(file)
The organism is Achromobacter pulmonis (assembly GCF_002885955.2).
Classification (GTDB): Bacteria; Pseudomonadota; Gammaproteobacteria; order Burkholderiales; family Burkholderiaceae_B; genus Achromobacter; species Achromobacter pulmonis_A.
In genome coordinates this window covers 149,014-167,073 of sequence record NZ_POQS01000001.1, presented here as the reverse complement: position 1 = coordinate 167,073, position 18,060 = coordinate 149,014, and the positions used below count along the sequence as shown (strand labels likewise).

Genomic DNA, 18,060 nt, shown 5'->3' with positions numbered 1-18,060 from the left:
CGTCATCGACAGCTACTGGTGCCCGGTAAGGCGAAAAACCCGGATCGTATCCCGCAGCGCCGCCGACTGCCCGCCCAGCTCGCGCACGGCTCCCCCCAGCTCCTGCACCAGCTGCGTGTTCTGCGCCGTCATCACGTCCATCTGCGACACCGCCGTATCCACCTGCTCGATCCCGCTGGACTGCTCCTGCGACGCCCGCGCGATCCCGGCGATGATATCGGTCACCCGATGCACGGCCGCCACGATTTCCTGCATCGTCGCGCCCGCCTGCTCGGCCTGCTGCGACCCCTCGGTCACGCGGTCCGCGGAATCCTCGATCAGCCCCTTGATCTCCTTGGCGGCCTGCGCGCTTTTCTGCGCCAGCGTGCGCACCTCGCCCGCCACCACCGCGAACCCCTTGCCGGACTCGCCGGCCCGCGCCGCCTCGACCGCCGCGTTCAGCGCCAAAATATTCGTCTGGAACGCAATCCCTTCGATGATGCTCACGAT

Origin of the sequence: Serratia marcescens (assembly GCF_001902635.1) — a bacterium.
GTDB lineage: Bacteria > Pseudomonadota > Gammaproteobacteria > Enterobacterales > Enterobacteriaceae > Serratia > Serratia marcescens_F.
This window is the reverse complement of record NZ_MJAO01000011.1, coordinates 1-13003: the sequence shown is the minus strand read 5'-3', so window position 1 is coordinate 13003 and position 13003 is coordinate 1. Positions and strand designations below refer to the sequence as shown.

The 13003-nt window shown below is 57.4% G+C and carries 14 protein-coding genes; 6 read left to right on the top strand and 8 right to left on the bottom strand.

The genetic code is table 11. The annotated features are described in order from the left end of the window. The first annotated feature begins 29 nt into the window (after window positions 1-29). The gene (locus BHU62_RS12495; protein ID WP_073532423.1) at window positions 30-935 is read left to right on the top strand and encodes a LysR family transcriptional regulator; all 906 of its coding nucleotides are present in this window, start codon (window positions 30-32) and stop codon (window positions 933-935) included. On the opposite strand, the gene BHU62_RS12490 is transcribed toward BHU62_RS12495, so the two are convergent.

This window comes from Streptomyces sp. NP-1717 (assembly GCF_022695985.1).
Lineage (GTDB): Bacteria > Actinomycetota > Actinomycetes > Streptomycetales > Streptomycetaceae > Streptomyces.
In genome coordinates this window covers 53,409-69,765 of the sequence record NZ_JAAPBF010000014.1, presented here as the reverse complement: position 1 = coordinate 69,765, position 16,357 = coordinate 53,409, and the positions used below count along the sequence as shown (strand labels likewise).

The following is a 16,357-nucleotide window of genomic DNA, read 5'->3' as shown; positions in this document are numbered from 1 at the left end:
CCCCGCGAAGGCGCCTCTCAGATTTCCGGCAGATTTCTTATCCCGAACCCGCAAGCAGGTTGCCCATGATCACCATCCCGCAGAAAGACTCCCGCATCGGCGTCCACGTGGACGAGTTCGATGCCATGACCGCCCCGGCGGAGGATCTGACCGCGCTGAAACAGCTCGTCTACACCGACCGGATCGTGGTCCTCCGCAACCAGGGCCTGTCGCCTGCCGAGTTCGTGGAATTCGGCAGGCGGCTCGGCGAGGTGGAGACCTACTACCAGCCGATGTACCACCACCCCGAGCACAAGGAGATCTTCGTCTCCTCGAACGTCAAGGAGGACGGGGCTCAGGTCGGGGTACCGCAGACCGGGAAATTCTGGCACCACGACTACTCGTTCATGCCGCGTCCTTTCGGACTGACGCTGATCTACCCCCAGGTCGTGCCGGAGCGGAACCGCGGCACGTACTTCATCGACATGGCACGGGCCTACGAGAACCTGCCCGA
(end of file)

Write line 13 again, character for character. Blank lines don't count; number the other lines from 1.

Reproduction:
In genome coordinates this window covers 53,409-69,765 of the sequence record NZ_JAAPBF010000014.1, presented here as the reverse complement: position 1 = coordinate 69,765, position 16,357 = coordinate 53,409, and the positions used below count along the sequence as shown (strand labels likewise).